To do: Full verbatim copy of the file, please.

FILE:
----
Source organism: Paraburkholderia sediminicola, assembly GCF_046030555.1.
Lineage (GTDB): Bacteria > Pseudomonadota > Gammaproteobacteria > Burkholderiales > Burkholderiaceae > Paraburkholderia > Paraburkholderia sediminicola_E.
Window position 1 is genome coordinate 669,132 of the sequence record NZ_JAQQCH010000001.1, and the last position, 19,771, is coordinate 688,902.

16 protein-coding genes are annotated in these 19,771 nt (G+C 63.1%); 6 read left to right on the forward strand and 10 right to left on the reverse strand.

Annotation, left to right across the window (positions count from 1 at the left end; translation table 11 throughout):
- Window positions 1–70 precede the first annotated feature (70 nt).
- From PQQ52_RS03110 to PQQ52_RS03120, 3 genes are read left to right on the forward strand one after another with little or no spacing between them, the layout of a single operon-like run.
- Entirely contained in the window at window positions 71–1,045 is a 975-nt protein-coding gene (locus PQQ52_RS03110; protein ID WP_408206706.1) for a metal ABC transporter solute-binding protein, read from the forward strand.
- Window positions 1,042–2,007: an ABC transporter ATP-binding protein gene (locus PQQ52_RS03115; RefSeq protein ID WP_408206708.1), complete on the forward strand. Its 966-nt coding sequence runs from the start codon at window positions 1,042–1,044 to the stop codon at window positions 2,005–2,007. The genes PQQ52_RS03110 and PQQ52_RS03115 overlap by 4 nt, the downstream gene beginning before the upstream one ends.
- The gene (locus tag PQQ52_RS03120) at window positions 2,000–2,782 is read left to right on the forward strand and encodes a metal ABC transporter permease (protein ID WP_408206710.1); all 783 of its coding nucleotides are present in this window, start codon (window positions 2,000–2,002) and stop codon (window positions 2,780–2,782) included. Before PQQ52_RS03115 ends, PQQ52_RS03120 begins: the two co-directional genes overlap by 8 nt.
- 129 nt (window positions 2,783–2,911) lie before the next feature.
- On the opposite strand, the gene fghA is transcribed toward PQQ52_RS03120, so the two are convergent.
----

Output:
Source organism: Paraburkholderia sediminicola, assembly GCF_046030555.1.
Lineage (GTDB): Bacteria > Pseudomonadota > Gammaproteobacteria > Burkholderiales > Burkholderiaceae > Paraburkholderia > Paraburkholderia sediminicola_E.
Window position 1 is genome coordinate 669,132 of the sequence record NZ_JAQQCH010000001.1, and the last position, 19,771, is coordinate 688,902.

16 protein-coding genes are annotated in these 19,771 nt (G+C 63.1%); 6 read left to right on the forward strand and 10 right to left on the reverse strand.

Annotation, left to right across the window (positions count from 1 at the left end; translation table 11 throughout):
- Window positions 1–70 precede the first annotated feature (70 nt).
- From PQQ52_RS03110 to PQQ52_RS03120, 3 genes are read left to right on the forward strand one after another with little or no spacing between them, the layout of a single operon-like run.
- Entirely contained in the window at window positions 71–1,045 is a 975-nt protein-coding gene (locus PQQ52_RS03110; protein ID WP_408206706.1) for a metal ABC transporter solute-binding protein, read from the forward strand.
- Window positions 1,042–2,007: an ABC transporter ATP-binding protein gene (locus PQQ52_RS03115; RefSeq protein ID WP_408206708.1), complete on the forward strand. Its 966-nt coding sequence runs from the start codon at window positions 1,042–1,044 to the stop codon at window positions 2,005–2,007. The genes PQQ52_RS03110 and PQQ52_RS03115 overlap by 4 nt, the downstream gene beginning before the upstream one ends.
- The gene (locus tag PQQ52_RS03120) at window positions 2,000–2,782 is read left to right on the forward strand and encodes a metal ABC transporter permease (protein ID WP_408206710.1); all 783 of its coding nucleotides are present in this window, start codon (window positions 2,000–2,002) and stop codon (window positions 2,780–2,782) included. Before PQQ52_RS03115 ends, PQQ52_RS03120 begins: the two co-directional genes overlap by 8 nt.
- 129 nt (window positions 2,783–2,911) lie before the next feature.
- On the opposite strand, the gene fghA is transcribed toward PQQ52_RS03120, so the two are convergent.